To make a long story short, that module didn’t work right at all, and I subsequently decided to try again with a different keyboard after obtaining a desktop hot-air rework station. The new keyboard was the ITON PA-BK03 (from Geeks.com, Buy.com, or OutletPC for ~$20, or eBay). I chose this keyboard because I came across a DealExtreme forum post that said it had a Bluetooth module that was similar or identical to the BP20422, and it was about $15 cheaper than the CE Compass device. However, it doesn’t have any mouse functionality. I figured if the BT module is the same, it wouldn’t really be a problem since I’d be able to discover how to implement it by copying the circuit from the CE Compass keyboard or reading documentation.
This keyboard comes in a no-frills plain white box and includes only the keyboard, manual, and driver CD (which was unnecessary for me). It has a distinctive rounded construction, and the back is made of classic fingerprint-magnet shiny black plastic. The keys feel pretty good, and I believe if you’re actually in the market for a regular mini Bluetooth keyboard, this is probably not a terrible option. I don’t really know though.
…since, after testing it successfully with my laptop’s built-in Bluetooth radio and typing some gibberish, the next thing I did was to pull the whole thing apart:
It doesn’t have any screws for simple disassembly, but all you need to do is take a very small flat-head screwdriver (or a knife) and pry open the side of the case anywhere you can manage. I found the easiest place to be right near the power switch on one side. Once you get it started, it’s just a matter of popping open the rest of the case all the way around. The main board, keypad, and casing all come apart without difficulty, leaving you with individual pieces as shown above.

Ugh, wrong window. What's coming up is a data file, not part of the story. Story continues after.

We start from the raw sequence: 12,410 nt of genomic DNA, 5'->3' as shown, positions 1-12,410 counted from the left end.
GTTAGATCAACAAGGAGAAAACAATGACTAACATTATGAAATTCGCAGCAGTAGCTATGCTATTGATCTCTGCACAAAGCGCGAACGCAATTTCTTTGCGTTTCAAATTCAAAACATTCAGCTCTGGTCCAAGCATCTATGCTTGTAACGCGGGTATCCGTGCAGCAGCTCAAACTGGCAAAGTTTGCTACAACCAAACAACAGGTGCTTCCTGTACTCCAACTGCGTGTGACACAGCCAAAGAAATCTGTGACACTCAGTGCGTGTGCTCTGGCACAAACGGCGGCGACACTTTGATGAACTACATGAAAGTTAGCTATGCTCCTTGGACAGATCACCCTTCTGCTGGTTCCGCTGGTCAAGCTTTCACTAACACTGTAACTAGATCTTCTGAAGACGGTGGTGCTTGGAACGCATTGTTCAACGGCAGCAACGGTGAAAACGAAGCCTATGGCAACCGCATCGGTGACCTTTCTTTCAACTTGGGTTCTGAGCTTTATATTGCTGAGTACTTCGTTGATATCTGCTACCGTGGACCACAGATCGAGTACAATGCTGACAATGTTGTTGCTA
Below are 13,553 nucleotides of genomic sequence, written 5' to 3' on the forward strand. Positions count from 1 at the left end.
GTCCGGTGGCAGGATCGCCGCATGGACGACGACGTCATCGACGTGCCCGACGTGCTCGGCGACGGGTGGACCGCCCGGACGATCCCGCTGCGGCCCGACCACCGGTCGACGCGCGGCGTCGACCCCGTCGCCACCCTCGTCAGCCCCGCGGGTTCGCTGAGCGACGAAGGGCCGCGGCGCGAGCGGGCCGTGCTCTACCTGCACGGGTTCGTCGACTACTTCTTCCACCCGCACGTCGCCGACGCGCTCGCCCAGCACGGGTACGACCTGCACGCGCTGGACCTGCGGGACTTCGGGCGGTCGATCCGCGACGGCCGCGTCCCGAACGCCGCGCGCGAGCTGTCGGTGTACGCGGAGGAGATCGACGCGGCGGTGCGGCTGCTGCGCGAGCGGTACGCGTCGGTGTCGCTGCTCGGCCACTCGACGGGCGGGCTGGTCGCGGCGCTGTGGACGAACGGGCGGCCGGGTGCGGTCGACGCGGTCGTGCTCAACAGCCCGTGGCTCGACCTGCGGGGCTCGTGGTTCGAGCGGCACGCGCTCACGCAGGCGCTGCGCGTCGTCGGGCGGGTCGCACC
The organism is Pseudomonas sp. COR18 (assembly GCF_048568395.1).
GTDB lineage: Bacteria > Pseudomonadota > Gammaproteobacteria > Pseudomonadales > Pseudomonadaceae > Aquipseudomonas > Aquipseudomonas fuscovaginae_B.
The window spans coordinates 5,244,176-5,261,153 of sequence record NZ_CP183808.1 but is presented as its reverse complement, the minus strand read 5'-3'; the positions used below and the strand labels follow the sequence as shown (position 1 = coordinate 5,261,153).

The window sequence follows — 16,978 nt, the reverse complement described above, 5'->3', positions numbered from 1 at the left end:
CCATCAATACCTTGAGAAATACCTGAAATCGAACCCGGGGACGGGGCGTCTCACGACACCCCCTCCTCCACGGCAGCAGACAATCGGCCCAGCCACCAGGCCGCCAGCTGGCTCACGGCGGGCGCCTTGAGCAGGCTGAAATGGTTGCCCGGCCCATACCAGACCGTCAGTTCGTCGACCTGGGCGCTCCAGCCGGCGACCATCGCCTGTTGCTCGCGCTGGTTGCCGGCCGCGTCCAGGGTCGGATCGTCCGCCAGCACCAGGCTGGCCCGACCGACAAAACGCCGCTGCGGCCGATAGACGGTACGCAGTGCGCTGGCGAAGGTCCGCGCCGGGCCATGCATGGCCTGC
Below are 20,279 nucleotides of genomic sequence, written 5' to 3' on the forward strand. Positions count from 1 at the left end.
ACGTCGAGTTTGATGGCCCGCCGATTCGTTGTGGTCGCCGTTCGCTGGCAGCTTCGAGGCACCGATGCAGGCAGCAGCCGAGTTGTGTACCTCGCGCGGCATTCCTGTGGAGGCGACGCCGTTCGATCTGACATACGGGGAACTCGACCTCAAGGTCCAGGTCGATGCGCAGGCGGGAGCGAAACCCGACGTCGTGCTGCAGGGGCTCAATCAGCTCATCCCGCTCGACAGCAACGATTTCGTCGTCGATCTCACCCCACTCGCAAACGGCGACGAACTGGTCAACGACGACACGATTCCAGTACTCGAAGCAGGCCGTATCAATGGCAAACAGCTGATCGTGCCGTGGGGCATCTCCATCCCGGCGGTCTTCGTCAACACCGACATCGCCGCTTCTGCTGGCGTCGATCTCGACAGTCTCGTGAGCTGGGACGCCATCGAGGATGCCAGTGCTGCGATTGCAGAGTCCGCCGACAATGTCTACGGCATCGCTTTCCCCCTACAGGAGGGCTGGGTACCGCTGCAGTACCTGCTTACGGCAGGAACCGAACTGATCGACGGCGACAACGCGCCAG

Apart from the fact that there is no built-in mouse in this keyboard, I found it to be a much better investment all around for cannibalizing the Bluetooth module when compared with the CE Compass keyboard:
- It’s only ~$20 instead of ~$35.
- It’s easier to take apart.
- The circuitry and build style is less complicated.
- It includes a 310mAh lithium polymer battery instead of two AAs.
The next order of business was to remove the module from the board. The hot-air rework station had arrived by this time, so it was just a matter of reading the poorly translated manual for it and giving it my best shot. I’d never used such a device before—only a soldering iron—but it proved to be pretty intuitive, and it worked beautifully.
The basic concept is to keep hot air (~400 degrees) flowing evenly over all of the SMD contact points so that they are all gradually heated to the point of melting the solder at the same time. Then you use pliers, an “IC popper,” a small knife, or other tool to simply lift the loosened module from the board. The cheap IC popper that came with the rework station was too large to fit under such a tightly mounted module, so I used my little trusty pen knife—this time for leverage though, not to try to cut through solder.
It only takes a minute or less of applying heat, and the solder melts nicely. The only difficulty is to remove the module all at once (more easily done with pliers than a small knife), since if you’re not very careful, some of the solder can solidify again, leaving you with a partially detached module. This isn’t an enormous problem since you can just reheat the solidified solder, but it is a bit of an annoyance if it happens.